Mice can produce more than 100 droppings per day and are much smaller in size, with the average dropping measuring under ¼ inch in length. Mice droppings are pointed on each end and are often found in clusters.

Two white domestic rats with long whiskers on top of a brown table

Similarities between rats and mice

While you can see the differences between these two rodents, there are many more similarities. Both rats and mice can be very destructive, causing structural damage to everything from wiring to insulation. Both of these rodents adapt well to any environment and breed very quickly, meaning they can move into your home business and create a large infestation before you even see any signs.

Which one causes more damage – Rats or mice?

The presence of either mice or rats in your home or business means that significant damage can or has already occurred. While both rodents will eagerly chew through food packaging and wiring, rats can be slightly more destructive. For example, a mouse is unable to chew through metal or glass, so food stored in these containers is relatively safe. However, rats can chew through just about anything, including glass and sheet metal, meaning most food storage containers are no match for rats. In addition, rats are known to chew through a variety of building materials, such as aluminum, wood, glass, sheet metal, and even cinder blocks, meaning they have the ability to cause greater structural damage.

Which is more dangerous?

Both rats and mice pose a significant risk to health as they can spread bacteria and other microorganisms that can cause severe illness and disease. They can contaminate foods with salmonella while also spreading rat bite fever, hantavirus, and even the plague. Many of these conditions pose a serious health risk and can even be fatal. However, rats are often considered more dangerous as they tend to be more aggressive and pose a bite risk.

What to do when I have a rodent infestation?

If you suspect a mouse or rat infestation, it is recommended that you contact professional rodent control or pest control companies to address the problem. While you may be able to handle a mouse infestation early on with mouse traps, controlling a full-blown infestation can be very difficult. If you have rats, setting a few traps will not be enough to take care of even the smallest infestations, as rats are very unlikely to investigate a new trap.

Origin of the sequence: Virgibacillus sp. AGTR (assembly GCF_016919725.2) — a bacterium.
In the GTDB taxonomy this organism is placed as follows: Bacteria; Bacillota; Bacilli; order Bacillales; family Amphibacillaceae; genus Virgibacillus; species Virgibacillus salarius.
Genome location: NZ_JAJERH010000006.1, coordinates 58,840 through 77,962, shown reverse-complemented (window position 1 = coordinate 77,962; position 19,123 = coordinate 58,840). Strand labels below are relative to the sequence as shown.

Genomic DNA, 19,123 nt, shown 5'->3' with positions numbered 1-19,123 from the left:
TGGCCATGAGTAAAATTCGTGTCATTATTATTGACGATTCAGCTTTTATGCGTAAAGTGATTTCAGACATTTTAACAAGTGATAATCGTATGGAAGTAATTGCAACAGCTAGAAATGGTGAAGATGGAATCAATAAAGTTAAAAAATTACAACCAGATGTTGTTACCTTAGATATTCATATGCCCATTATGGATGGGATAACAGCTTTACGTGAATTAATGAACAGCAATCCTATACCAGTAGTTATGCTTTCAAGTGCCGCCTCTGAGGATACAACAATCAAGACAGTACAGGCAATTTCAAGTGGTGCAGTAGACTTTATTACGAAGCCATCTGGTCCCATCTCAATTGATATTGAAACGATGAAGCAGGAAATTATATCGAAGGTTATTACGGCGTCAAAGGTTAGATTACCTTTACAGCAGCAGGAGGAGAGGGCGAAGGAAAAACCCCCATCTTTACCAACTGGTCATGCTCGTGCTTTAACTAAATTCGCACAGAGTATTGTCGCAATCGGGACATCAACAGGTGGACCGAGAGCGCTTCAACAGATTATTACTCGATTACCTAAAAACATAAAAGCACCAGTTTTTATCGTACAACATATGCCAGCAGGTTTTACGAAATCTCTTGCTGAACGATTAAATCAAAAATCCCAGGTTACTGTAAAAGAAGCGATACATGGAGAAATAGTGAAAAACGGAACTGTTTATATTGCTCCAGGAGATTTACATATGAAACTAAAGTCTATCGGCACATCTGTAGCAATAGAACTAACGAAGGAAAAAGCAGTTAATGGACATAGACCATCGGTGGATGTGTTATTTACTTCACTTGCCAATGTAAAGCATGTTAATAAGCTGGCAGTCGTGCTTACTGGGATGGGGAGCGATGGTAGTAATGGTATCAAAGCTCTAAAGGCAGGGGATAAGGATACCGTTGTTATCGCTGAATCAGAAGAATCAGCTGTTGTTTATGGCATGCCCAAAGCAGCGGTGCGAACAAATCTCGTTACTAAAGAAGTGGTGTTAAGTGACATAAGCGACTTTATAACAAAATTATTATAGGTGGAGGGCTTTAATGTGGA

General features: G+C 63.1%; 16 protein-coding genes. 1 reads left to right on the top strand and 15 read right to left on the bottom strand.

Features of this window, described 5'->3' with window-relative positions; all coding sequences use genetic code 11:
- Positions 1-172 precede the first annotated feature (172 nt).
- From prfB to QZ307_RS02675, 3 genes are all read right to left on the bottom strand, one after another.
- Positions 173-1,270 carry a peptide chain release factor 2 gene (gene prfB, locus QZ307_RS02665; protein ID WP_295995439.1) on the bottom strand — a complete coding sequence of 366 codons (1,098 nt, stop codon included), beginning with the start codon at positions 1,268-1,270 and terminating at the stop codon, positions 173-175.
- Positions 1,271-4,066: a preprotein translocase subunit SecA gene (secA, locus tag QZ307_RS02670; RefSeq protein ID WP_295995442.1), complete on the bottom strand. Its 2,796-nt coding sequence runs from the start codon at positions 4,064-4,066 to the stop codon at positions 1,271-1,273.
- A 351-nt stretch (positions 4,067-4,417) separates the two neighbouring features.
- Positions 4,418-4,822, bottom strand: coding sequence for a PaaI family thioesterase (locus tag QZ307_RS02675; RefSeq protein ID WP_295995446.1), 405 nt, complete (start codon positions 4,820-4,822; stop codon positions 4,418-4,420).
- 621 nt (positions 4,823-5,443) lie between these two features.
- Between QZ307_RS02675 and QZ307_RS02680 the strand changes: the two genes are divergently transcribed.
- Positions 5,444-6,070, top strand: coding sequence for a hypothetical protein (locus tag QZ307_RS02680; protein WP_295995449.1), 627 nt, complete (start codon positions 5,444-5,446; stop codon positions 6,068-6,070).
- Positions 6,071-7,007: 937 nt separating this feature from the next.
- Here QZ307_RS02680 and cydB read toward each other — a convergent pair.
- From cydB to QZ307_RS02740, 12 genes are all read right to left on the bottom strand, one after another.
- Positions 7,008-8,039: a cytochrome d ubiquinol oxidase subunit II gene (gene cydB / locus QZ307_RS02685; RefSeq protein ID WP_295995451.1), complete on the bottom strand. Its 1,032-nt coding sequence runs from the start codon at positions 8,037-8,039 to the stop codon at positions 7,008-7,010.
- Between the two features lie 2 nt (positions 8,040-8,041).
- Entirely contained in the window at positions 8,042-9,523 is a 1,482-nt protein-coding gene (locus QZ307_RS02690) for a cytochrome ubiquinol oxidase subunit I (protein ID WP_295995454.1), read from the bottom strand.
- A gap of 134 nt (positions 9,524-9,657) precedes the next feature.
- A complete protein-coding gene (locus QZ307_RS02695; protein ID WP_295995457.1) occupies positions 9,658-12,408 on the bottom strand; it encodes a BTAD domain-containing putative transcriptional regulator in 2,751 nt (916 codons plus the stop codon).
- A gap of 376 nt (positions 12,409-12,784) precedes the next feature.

Understand which rodents may be sharing your space.

Once you can distinguish between mice and rats, you have a better idea of what to do about an infestation. If caught early, eliminating mice can often be done without the help of an exterminator. However, because mice breed so quickly and produce litters with as many as six new mice each, you likely have a large infestation before you even see the signs. Rats, on the other hand, are more difficult to trap and eliminate and most often require professional pest control services.

Eliminate rodents from your home or business.

Seeing a rat or mouse scurrying across your floor in the middle of the night is enough to make anyone jump, but the good news is you don’t have to share your home with these rodents. At Insight Pest Management, our team of experts understand rodent behavior and will quickly identify your infestation and create a multi-staged trap-out program that will not only address and eliminate rodents inside your home but also take action to create an outdoor perimeter that will help keep all rodents out! To learn more, request an appointment today.

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Our expert technicians work to ensure that all potential pest entry points are sealed and offer routine treatment options to help ensure your home or business stays protected from future infestations. You don’t have to share your home or business with pests any longer! If you live in the Ventura County area, let the team at Insight Pest Management help you say goodbye to pests once and for all!